This is my prison, son, and I can do whatever the hell I like.
—Edwin James, "Ernest Cobb"
Warden Edwin James was chief warden in Alcatraz up to 1963. He first appeared in episode Ernest Cobb, being portrayed as an iron-fisted evil individual who rarely felt for his inmates, intimidating them to cause maximum annoyance.
According to Diego Soto, James died long before the events of 2012.
Prior to Alcatraz Reappearance
A smashed photograph of E.B. Tiller and Edwin James, the two wardens of Alcatraz.
Warden Edwin James was chief warden of The Rock up to 1963, after which his fate is unknown. According to Diego Soto he died many years before the present day, but Hauser asks Officer Donovan about whether James is back, which may mean his death was also fabricated. ("Pilot") ("The Ames Bros.")
He claimed to be father to at least one child. ("Kit Nelson")
Warden James attempting to accomplish Cobb's 500 yard shot.
James sought a private meeting with Cobb in the mess hall regarding Cobb's request to be situated in a private cell, in order to be alone. James mocked this and denied his request, and after hearing that Cobb had managed to land himself in solitary, he put a talkative inmate named Yapper in the same cell. The decision greatly angered Cobb, and led to his mental deterioration. James, in response, hired Dr. Lucille Sengupta to personally treat Cobb, being slightly remorseful of his actions. ("Ernest Cobb")
Warden James with Kit Nelson in a wheelchair.
Being one of many enemies of inmate Kit Nelson, James immediately agreed for a visit to be made by Nelson's father, although he wasn't on Kit Nelson's certified list of visitor names. While Nelson was at the infirmary after being beaten by other inmates due to his status as a child killer, James arrived with a wheelchair, and told Nelson that he, infact told the inmates to attack him. Despite Nelson's objections, James told him that he would alter his list of visitor names, and let the visit go ahead.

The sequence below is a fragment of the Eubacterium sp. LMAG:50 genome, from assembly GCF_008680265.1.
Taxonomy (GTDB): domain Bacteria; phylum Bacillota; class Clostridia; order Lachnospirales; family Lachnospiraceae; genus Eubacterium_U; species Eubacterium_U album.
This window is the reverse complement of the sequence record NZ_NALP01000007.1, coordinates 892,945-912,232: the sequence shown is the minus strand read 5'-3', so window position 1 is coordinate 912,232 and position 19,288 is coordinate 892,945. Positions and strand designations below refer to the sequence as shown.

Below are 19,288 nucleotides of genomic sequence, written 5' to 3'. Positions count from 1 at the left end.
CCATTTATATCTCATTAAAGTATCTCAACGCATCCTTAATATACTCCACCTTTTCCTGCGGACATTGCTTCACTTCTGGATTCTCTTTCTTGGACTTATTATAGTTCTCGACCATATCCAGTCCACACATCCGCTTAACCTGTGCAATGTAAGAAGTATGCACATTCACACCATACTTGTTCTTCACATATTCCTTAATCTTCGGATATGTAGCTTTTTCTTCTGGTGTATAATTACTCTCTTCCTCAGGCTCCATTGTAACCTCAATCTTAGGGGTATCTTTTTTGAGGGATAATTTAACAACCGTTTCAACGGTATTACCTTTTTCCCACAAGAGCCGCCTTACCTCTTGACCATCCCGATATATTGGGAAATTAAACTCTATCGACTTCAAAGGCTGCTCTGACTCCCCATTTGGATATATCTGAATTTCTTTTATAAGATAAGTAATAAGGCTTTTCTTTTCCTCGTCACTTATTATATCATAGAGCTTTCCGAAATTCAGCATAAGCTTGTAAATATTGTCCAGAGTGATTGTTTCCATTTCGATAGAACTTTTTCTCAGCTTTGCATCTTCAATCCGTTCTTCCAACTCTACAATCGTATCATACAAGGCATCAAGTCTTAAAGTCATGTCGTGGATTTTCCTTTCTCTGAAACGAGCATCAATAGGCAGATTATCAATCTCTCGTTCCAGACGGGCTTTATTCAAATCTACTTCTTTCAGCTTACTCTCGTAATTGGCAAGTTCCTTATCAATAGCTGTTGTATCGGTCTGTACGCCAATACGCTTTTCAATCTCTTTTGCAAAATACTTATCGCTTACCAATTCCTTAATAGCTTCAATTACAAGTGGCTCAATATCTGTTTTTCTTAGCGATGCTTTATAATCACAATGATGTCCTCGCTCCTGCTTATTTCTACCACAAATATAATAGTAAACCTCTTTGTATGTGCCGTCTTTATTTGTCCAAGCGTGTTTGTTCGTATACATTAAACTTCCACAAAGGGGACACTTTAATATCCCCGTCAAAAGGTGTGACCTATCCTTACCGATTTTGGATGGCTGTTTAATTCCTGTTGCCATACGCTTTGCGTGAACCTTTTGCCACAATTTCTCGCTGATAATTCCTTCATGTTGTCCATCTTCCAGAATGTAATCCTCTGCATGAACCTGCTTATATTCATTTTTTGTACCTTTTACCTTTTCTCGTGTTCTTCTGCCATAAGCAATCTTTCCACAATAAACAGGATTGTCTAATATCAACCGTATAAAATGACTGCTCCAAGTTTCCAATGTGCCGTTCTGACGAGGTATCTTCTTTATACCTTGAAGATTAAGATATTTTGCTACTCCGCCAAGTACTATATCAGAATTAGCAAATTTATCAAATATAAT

James interrogates Nelson in a solitary cell.
Having heard that Mr. Nelson was unable to make Kit Nelson confess that he killed his brother Elliot, James ordered deputy warden E.B. Tiller to bring Nelson into a solitary cell, with James hiding inside. Alone in pitch darkness, James tells Nelson that he is a phillumenist, and produces some civil war matches. Telling Nelson that their conversation would last four matches, he tries to make Nelson confess to killing his brother, with the threat of making him spend the rest of his life in a solitary cell. Nelson finally confesses, and tells the warden on a bonus fifth match that the chrysanthemum flower he always left on his victims beds was his mothers and brothers favorite.
Warden James at Tiller's birthday party.
James sought to celebrate the birthday of E.B. Tiller in his own house, hiring the services of inmates Cal Sweeney and Harlan in order to act as stewards for the occasion. Sweeney attempted to use this as a way of confronting Tiller in order to reclaim his little tin box, his only possession which he thought Tiller took after he tossed his cell. Tiller managed to wound Sweeney with the pen given to him by the warden as a birthday present. James later incarcerated Sweeney and Harlan behind a mysterious door which required three keys to open.